Saturday, March 20, 2010

Is Social Media the Real Press of the Future?

Recently I realized one of the most overlooked marketing opportunities, for organizations, is the potential “free press” they can receive from their “social technology savvy” customers.  With the evolution of web 2.0 applications more channels are available for marketing and “news-type” communications than ever before.

As the “micro-blogging” culture continues to grow and thrive, more and more journalism coverage of events is occurring outside of traditional channels.  Whereas the power of media once existed exclusively within the walls of newsrooms, magazines, newspapers  and the syndicated news networks, that is changing rapidly.

Emerging real-time voices of current events are Bloggers, micro-bloggers and other social technology users. Ironically, mainstream journalism networks  are starting to acknowledge these people and their tools as a recurring resource for much of what they report, as well.

The "Twitterati"

The true tabloids of today’s news are Blogs, Twitter, Facebook, and Flickr. Writers utilize, as their tools of choice, laptop computers,  smart phones, and flip cameras.  Social media reporters don’t chase celebrities on motorcycles, or swarm around political figures at public events.  Instead they listen, observe and efficiently report their experiences and opinions using social technology.

Interestingly, an initial news clip, submitted by its author,  is really just the “tip of the iceberg.”  As other social media users read it and weigh in, with their perspectives, the depth and impact of a story grows… it becomes a discussion.  If there is massive interest in the discussion, by users,  it may achieve viral status and become a trending topic in the online world.  This frequently happens in a matter of a few minutes.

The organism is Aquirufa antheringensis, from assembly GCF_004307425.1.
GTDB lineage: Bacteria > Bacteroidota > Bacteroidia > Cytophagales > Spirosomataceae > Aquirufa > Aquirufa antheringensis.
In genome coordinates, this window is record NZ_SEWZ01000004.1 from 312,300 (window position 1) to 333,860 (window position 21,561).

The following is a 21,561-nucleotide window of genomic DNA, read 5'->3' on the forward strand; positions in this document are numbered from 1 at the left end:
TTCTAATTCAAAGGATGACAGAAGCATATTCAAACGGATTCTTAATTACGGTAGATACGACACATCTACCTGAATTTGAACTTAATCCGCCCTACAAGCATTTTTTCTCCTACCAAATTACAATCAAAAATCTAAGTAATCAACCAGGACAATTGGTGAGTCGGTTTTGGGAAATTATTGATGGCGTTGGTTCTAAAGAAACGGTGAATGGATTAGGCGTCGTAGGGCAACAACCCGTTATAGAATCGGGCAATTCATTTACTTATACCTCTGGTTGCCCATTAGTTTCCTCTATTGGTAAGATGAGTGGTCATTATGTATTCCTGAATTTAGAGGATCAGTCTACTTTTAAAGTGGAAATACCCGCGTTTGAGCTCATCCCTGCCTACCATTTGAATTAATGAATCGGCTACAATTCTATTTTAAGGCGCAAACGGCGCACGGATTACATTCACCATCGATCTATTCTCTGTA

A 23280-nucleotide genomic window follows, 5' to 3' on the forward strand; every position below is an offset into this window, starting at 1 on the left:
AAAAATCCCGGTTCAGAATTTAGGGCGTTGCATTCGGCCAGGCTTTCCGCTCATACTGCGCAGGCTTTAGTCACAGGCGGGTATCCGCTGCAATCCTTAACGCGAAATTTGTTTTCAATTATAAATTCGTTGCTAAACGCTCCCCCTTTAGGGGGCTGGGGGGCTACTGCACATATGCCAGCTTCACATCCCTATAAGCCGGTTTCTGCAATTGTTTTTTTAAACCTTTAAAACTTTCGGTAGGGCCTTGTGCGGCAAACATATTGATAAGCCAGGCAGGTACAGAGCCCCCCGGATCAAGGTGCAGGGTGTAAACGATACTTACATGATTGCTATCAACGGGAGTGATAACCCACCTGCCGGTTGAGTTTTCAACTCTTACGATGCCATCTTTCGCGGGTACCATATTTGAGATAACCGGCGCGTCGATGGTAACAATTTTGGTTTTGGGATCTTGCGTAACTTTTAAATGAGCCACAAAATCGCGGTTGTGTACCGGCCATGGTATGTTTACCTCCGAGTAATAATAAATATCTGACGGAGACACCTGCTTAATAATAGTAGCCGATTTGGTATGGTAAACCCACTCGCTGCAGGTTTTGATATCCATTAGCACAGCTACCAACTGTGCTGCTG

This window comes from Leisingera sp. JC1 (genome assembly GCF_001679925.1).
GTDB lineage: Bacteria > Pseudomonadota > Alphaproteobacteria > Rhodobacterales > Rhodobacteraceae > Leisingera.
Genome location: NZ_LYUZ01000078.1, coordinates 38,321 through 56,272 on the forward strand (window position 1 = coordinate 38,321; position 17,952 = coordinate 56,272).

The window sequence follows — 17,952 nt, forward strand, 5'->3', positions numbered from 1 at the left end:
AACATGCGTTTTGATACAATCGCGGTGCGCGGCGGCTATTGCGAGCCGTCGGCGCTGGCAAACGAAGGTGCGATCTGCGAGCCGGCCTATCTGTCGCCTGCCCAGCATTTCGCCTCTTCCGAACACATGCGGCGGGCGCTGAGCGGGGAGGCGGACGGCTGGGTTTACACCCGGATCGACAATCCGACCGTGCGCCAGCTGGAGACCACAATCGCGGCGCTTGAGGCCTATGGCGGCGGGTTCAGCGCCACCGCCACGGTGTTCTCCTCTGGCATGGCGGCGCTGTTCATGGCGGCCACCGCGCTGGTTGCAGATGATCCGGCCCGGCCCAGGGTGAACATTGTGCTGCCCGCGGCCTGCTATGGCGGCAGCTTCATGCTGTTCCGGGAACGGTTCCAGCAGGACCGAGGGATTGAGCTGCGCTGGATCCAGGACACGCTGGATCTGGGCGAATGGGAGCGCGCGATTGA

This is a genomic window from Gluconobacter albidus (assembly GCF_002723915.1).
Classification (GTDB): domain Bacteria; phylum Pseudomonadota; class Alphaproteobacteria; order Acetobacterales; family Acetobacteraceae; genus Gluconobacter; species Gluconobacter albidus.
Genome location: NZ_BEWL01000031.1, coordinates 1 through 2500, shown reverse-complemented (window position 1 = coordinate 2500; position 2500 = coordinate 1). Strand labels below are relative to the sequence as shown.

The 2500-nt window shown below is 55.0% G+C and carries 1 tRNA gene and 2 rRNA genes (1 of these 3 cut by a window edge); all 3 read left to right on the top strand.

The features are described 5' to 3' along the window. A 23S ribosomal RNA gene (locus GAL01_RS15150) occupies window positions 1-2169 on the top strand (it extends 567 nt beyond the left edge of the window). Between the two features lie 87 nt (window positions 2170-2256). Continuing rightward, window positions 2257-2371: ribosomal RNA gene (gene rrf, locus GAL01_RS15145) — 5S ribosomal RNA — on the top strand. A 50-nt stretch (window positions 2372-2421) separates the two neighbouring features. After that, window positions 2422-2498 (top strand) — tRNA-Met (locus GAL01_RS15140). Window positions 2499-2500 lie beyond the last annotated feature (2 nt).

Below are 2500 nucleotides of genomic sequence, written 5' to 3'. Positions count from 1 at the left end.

Communities of Micro-bloggers are beginning to form a “Twitterati” at conferences and events.  This social media press corp relentlessly shares their perspectives and opinions with other social media users, of the event content, the presenters and the event experience itself.  And… this is happening with, or without the blessing of the event organizer!

Organizations are beginning to acknowledge the relevance of bloggers, as an effective tool for press coverage of their events.  Some Event Managers are even starting to offer these “live” bloggers discounted, or even complimentary registrations for events, in exchange for their reporting prowess.  That is pretty exciting!

So I say out with the Paparazzi and in with the Twitterati!  Whats your opinion?

Follow Michael McCurry on Twitter

{ 2 comments… read them below or add one }

@conventionplani March 22, 2010 at 6:54 pm

Mike, I whole-heartedly agree with your observations. The free press element of social media is powerful! Traditional methods of receiving news and information have been greatly impacted by the amount of information at our disposal through social media. I recently learned that several reputable university journalism schools have entirely revamped programs to incorporate reporting for the internet…including blog writing, and monitoring micro-blogging sites like Twitter as a source of sharing and receiving source information. How exciting that these outlets are so powerful they have changed the way news and information are shared!


MichaelMMcCurry March 22, 2010 at 7:56 pm

Hi Ashley,

That is really interesting information that Journalism schools are evolving to incorporate social media skill development into their curriculum. It is exciting that they have changed the face of news and information processing.

Thanks for contributing to this discussion… appreciate it very much!



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